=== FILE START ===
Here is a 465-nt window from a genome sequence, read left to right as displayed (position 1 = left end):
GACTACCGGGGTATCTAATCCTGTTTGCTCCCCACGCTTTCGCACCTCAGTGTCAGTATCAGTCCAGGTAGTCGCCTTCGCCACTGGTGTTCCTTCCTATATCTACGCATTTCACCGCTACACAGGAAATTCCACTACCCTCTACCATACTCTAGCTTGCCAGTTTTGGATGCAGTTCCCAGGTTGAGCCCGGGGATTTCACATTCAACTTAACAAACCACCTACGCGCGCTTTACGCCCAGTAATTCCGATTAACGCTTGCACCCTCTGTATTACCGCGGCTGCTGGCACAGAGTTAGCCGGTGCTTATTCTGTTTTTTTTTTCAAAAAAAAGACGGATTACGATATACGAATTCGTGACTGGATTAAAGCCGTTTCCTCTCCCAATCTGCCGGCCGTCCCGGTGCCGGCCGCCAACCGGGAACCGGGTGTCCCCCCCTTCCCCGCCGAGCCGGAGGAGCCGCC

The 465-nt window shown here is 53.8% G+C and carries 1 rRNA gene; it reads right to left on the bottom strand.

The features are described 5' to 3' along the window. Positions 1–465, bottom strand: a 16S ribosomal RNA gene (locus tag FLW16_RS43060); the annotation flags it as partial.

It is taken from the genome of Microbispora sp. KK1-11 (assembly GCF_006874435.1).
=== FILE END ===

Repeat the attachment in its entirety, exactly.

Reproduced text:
Here is a 465-nt window from a genome sequence, read left to right as displayed (position 1 = left end):
GACTACCGGGGTATCTAATCCTGTTTGCTCCCCACGCTTTCGCACCTCAGTGTCAGTATCAGTCCAGGTAGTCGCCTTCGCCACTGGTGTTCCTTCCTATATCTACGCATTTCACCGCTACACAGGAAATTCCACTACCCTCTACCATACTCTAGCTTGCCAGTTTTGGATGCAGTTCCCAGGTTGAGCCCGGGGATTTCACATTCAACTTAACAAACCACCTACGCGCGCTTTACGCCCAGTAATTCCGATTAACGCTTGCACCCTCTGTATTACCGCGGCTGCTGGCACAGAGTTAGCCGGTGCTTATTCTGTTTTTTTTTTCAAAAAAAAGACGGATTACGATATACGAATTCGTGACTGGATTAAAGCCGTTTCCTCTCCCAATCTGCCGGCCGTCCCGGTGCCGGCCGCCAACCGGGAACCGGGTGTCCCCCCCTTCCCCGCCGAGCCGGAGGAGCCGCC

The 465-nt window shown here is 53.8% G+C and carries 1 rRNA gene; it reads right to left on the bottom strand.

The features are described 5' to 3' along the window. Positions 1–465, bottom strand: a 16S ribosomal RNA gene (locus tag FLW16_RS43060); the annotation flags it as partial.

It is taken from the genome of Microbispora sp. KK1-11 (assembly GCF_006874435.1).